People who survive cancer during childhood and adolescence have a higher chance of developing second cancers later in life than their peers who did not have cancer. Dr Eva Steliarova-Foucher is using vast amounts of data from across Europe to better understand the link between first and second cancers in this population. This work could help prevent childhood cancer survivors from developing new cancers.
Cancer risk in childhood cancer survivors (CRICCS): understanding the causes to target prevention
Dr Eva Steliarova-Foucher
International Agency for Research on Cancer (IARC)
2 September 2020
Thanks to research, more than 80% of people diagnosed with cancer before the age of 20 will survive five years or more. However these children and teenagers are likely to develop health problems later in life. In particular, they have a chance of developing a second cancer. Sadly, these second cancers are a leading cause of death among this group. We need to find ways to stop young cancer survivors from developing second cancers.
To help do this, Dr Eva Steliarova-Foucher and her team will analyse information about cancer which is routinely collected from across Europe. From this information, the team will be able to estimate, for the first time, the number of childhood cancer survivors living in 40 European countries.
Next, Dr Steliarova-Foucher will use this and other data to look at what factors might increase someone’s chances of developing a second cancer. For example, she will investigate how the person’s sex or age, or the type of cancer they originally developed changes the risk of developing another cancer. From this, she’ll be able to estimate, for any childhood cancer survivor across Europe, what the chances are of them developing a second cancer of similar or different type.
Using data collected from across the world, Dr Steliarova-Foucher will also lead the study of impact of certain cancer treatments, or underlying health conditions on someone’s chances of developing a second cancer.
Dr Steliarova-Foucher’s research will provide crucial information about the health risks faced by people who survived cancer in childhood or adolescence. This will help countries to plan health care for childhood cancer survivors more effectively, and tailor follow-up appointments and cancer screening for each patient. It could also reveal new links between the cancer treatments children receive and the risks to their future health. Ultimately, Dr Steliarova-Foucher’s work will help children and young people who have already survived cancer by preventing them from developing cancer again.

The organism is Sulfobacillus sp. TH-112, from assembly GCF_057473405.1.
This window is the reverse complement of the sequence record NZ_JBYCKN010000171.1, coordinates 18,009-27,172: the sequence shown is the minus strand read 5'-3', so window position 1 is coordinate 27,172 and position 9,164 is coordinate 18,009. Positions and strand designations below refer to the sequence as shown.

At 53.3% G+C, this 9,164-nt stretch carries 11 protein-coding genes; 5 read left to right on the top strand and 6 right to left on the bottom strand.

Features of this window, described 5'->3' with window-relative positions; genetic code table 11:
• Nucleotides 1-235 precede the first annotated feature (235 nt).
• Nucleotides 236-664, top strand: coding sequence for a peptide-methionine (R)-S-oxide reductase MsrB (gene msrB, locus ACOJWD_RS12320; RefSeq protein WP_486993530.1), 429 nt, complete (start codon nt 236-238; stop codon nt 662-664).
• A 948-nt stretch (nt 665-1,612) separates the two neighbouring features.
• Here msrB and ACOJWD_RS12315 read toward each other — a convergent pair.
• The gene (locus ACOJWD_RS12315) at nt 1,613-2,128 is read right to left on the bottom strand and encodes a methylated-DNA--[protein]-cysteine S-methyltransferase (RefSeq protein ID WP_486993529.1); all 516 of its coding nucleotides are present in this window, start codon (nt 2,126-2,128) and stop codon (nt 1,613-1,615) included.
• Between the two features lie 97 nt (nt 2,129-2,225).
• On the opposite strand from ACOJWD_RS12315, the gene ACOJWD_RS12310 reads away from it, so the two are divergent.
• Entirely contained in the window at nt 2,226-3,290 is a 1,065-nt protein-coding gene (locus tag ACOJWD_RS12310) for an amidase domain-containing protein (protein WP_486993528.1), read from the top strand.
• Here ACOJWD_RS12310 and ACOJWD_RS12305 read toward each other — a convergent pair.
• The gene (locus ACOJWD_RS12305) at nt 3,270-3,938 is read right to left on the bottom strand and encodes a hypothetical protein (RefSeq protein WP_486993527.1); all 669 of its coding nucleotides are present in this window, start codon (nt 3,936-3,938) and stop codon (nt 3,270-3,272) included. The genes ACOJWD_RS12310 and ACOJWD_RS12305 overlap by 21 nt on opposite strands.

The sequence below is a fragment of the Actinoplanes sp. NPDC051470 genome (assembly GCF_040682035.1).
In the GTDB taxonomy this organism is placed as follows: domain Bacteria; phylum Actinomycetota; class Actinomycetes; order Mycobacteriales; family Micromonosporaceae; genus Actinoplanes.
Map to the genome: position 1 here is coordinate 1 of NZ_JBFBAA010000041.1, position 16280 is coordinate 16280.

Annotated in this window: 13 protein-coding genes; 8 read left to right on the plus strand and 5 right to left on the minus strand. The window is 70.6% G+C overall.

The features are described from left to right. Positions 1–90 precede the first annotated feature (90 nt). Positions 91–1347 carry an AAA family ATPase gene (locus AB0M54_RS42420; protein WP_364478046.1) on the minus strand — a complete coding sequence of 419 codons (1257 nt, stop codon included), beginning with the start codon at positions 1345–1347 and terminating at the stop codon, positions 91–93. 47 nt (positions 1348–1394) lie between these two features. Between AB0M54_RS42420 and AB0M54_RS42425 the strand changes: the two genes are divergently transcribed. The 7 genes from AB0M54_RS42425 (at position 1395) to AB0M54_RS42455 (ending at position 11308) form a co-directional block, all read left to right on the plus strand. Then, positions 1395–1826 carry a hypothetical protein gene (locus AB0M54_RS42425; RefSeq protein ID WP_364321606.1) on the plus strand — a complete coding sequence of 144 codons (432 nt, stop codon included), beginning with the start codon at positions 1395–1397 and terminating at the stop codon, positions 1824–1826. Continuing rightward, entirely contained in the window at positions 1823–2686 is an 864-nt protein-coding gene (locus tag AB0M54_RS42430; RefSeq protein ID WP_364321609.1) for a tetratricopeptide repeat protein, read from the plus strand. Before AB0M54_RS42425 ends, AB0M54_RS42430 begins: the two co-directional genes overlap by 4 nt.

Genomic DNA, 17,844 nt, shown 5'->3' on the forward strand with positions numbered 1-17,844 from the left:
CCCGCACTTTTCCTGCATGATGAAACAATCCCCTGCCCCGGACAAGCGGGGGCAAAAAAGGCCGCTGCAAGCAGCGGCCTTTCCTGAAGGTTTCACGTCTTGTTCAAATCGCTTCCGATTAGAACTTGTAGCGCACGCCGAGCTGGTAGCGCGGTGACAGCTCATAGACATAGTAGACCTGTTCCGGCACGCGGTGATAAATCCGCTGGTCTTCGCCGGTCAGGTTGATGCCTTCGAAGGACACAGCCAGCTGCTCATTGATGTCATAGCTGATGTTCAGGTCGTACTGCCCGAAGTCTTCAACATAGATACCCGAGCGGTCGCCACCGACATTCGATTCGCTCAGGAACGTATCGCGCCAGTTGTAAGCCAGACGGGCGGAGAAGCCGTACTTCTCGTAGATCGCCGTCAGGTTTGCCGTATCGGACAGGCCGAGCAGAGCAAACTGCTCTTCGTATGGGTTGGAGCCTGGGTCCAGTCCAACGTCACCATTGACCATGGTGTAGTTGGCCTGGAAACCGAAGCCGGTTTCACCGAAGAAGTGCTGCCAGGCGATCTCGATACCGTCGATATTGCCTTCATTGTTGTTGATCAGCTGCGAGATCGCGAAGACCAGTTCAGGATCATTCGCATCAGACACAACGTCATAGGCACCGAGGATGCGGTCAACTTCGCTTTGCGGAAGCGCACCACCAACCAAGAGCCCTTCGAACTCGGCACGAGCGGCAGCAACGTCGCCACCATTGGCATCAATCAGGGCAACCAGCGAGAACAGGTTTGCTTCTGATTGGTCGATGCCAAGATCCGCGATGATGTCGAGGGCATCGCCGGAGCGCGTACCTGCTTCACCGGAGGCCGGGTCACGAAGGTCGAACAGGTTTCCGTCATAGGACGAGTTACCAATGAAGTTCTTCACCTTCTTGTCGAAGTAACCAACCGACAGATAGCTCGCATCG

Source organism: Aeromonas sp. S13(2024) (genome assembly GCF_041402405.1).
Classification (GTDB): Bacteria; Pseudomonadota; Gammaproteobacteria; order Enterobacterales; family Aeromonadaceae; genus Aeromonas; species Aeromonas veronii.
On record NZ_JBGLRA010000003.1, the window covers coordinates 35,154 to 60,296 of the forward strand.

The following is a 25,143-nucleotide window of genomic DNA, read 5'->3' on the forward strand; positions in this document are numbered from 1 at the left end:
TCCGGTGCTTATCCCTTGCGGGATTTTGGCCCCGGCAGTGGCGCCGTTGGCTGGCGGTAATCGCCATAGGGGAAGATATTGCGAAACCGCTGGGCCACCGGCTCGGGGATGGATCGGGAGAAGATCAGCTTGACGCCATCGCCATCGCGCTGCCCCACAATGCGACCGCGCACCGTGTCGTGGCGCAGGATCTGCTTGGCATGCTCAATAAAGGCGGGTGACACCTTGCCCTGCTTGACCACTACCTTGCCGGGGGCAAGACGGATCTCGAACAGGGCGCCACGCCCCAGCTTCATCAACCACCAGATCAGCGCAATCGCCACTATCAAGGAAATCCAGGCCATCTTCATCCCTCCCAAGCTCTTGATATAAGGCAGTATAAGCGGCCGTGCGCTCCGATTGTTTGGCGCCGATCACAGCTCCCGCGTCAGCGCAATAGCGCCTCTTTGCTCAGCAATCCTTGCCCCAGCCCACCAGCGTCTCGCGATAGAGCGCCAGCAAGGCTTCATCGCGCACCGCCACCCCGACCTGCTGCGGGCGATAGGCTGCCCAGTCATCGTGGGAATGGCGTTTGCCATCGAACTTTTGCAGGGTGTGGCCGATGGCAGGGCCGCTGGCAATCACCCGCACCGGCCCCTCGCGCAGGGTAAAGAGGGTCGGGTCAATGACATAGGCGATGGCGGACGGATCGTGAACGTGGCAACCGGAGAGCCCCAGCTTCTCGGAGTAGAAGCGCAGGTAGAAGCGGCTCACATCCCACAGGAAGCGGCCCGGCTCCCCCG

The project is led by Eva Steliarova-Foucher, an epidemiologist from International Agency for Research on Cancer (IARC), who has coordinated other international studies on childhood cancer. In this project Eva will collaborate with Charles Stiller from Public Health England, Kathy Pritchard Jones from University College London and Lars Hjorth from Lund University.
Charles Stiller is an epidemiologist and has played a vital role in the production and use of childhood cancer data in the UK, contributing to international studies. Charles is also a member of the British Childhood Cancer Survivor Study steering group.
Kathy Pritchard-Jones is a paediatric oncologist with strong collaborations with cancer registries and epidemiologists in Australia, Canada, Japan and Europe that focus on outcomes research through enriched clinical data sets.
Lars Hjorth is a paediatric oncologist and haematologist. He is a board member of PanCare, a European networks specialising in late effects of childhood cancer and has coordinated a European project looking at delivering care to survivors of childhood and adolescent cancer.